Kids can be so cruel.
Robert Ugofsky, 42, knows firsthand how mean they can be and how deep their words can cut.
“Every time I drop off my 8-year-old son at school, the kids point at me and laugh,” said Ugofsky, holding back tears. “Then they make my son cry by saying things like ‘your dad is fat.’”
Determined to no longer be the center of ridicule due to his weight, Ugofsky was one of 90 participants who signed up for Heritage Park Fitness’s biannual Biggest Loser contest in Harker Heights.
“My goal during this contest is to drop a shirt size,” he said. He wants to go from a size 9 extra large to an 8 extra large.
The contest lasts eight weeks. During the kicked off on Jan. 13, participants had their “before” photos taken, body fat measured and weight recorded, and met their partners and team trainers for their “first chance” workout.
Heritage Park Fitness holds the contest twice a year, once in the fall and once after the holiday season.
Last fall, participants lost a combined 600 pounds.
With the contest now in its sixth year, gym owner Mike Sheppard decided to change up the format and add the team component.
“We try to make this better every year and the team aspect will keep people motivated and honest so they can reach their goals,” he said.
The weight-loss contest is open to the public and gym membership is not required. Members pay $35 to enter the contest and nonmembers pay $45.
“This gives people who want to try the gym on for size an opportunity to see what we offer and to work with our trainers,” Sheppard said. “Our clients have been very receptive to the challenge and take it very seriously.”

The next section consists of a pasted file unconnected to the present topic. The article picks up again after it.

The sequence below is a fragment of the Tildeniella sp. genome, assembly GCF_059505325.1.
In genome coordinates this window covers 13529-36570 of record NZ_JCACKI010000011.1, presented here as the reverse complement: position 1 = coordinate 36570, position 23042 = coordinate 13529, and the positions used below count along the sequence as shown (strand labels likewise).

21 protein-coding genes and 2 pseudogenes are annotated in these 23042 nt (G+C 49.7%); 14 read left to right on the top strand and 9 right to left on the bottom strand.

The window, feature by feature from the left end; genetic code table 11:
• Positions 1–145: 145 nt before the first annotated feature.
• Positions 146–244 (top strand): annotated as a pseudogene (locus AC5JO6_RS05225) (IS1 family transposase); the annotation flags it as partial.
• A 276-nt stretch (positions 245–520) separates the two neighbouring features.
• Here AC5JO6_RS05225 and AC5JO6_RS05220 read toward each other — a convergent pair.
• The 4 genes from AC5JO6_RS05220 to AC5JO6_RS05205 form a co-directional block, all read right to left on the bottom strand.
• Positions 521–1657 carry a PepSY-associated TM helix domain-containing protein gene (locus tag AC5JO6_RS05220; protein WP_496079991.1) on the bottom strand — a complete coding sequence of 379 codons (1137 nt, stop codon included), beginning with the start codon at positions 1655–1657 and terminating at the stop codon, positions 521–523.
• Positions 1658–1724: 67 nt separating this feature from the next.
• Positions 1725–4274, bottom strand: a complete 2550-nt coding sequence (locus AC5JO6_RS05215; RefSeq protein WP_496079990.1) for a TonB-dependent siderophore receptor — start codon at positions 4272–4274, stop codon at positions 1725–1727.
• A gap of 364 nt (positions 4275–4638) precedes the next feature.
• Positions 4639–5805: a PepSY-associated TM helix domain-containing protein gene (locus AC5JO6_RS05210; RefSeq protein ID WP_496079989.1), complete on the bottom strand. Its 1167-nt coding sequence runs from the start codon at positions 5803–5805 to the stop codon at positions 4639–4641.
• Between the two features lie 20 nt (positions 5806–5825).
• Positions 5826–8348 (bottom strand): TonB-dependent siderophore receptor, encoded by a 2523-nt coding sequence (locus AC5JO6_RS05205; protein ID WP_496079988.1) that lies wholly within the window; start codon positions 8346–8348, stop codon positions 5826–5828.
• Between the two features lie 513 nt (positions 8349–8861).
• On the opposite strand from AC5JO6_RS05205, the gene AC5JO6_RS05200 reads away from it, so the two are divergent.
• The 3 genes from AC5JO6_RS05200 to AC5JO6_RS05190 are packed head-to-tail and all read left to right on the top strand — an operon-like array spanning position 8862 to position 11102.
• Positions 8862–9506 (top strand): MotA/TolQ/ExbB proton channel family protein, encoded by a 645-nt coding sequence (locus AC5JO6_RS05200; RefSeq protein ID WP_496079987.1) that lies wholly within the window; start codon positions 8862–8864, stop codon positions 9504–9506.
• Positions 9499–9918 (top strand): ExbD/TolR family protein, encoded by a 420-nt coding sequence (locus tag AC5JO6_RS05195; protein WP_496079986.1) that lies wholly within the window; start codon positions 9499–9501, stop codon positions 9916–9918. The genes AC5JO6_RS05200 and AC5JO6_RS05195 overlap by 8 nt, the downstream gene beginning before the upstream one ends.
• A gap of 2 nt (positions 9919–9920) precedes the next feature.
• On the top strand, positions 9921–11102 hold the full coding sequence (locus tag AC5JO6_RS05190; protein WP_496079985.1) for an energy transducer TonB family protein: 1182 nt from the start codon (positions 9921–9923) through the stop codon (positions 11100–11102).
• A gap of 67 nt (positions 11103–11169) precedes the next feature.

The contestants get three weigh-ins, nutrition advice, trainer-led workouts, challenge workouts, motivational and educational clinics and before and after pictures in addition to losing weight and inches.
“A lot of our challenge participants are repeat participants because they like the bonds they make during these eight weeks,” said Jessica Davis, the gym’s head trainer. “A lot of people feel like they are in it alone, and by signing up for this they get the support and motivation they need to be successful and stay on track. We want our clients to reach their goals and will support them in anyway we can.”
Ugofsky weighed in Jan. 13 at 524 pounds. His doctors want him to get down to 250 pounds so they can repair a hernia that hasn’t healed properly since it was operated on in 2012. But Ugofsky has other reasons to lose weight.
“My son is a pretty big second-grader,” Ugofsky said about his son, who weighs 100 pounds. “Hopefully if he sees dad eating healthy he will start eating better, too.”